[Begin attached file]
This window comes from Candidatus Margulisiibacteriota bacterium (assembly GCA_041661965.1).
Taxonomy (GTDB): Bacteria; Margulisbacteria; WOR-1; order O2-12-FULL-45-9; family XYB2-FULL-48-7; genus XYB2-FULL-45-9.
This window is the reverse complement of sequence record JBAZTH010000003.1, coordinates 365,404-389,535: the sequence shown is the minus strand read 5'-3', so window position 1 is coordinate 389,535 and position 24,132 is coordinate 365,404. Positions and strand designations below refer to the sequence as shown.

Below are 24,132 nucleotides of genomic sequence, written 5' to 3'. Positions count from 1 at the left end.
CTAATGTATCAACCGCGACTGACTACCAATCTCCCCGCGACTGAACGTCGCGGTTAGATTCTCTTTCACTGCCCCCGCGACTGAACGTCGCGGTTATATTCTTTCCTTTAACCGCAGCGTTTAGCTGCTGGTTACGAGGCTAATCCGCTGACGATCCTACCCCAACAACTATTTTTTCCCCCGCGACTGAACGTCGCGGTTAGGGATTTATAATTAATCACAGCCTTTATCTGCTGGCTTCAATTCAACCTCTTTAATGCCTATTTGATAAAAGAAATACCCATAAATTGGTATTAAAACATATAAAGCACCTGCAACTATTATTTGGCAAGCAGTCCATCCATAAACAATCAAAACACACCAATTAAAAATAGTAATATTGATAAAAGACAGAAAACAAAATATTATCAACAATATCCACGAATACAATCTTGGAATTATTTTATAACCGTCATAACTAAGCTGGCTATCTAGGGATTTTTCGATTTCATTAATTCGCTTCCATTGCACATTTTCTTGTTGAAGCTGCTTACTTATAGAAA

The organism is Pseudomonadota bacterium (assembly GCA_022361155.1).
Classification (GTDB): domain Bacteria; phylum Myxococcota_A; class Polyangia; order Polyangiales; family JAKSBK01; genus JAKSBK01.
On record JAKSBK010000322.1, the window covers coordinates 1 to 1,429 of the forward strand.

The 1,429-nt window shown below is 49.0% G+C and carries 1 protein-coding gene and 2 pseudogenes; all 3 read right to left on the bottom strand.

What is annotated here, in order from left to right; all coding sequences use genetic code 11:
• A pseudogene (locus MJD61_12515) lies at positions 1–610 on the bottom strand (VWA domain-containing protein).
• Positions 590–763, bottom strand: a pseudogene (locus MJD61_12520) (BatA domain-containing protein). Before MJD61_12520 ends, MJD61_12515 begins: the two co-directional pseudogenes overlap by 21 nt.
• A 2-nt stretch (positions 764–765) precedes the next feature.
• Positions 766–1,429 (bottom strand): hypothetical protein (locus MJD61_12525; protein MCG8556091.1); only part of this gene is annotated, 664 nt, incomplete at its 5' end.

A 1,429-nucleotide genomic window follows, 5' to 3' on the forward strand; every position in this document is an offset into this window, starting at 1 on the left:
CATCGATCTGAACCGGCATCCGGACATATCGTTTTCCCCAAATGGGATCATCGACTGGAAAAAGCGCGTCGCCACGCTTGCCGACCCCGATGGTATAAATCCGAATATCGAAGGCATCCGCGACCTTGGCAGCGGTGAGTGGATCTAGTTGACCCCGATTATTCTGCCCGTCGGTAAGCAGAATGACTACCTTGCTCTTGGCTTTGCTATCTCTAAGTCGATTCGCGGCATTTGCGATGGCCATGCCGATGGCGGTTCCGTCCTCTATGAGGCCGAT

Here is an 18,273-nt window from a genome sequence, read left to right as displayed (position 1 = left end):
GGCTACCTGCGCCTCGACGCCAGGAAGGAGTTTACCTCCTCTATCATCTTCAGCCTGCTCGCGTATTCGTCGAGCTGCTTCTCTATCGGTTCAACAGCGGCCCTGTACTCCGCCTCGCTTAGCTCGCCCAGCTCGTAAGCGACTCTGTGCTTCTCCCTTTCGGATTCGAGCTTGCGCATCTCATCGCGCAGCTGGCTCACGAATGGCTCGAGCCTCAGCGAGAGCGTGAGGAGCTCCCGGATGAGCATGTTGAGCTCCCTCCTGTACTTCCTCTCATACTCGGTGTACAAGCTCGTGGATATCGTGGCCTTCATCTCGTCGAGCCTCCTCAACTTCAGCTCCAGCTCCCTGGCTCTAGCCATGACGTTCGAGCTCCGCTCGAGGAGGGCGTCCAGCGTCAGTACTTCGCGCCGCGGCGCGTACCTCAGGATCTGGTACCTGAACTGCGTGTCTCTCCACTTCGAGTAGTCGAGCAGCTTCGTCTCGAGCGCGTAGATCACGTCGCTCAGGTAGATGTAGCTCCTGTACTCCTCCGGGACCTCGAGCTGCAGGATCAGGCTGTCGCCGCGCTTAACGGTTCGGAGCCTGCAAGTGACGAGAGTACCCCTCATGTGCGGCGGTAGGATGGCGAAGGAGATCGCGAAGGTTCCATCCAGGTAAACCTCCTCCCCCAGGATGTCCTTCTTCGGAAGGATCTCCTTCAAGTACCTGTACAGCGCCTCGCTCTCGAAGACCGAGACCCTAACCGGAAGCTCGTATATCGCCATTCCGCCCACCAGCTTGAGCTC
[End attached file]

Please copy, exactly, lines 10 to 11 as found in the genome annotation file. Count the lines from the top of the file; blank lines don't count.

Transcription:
What is annotated here, in order from left to right; all coding sequences use genetic code 11:
• A pseudogene (locus MJD61_12515) lies at positions 1–610 on the bottom strand (VWA domain-containing protein).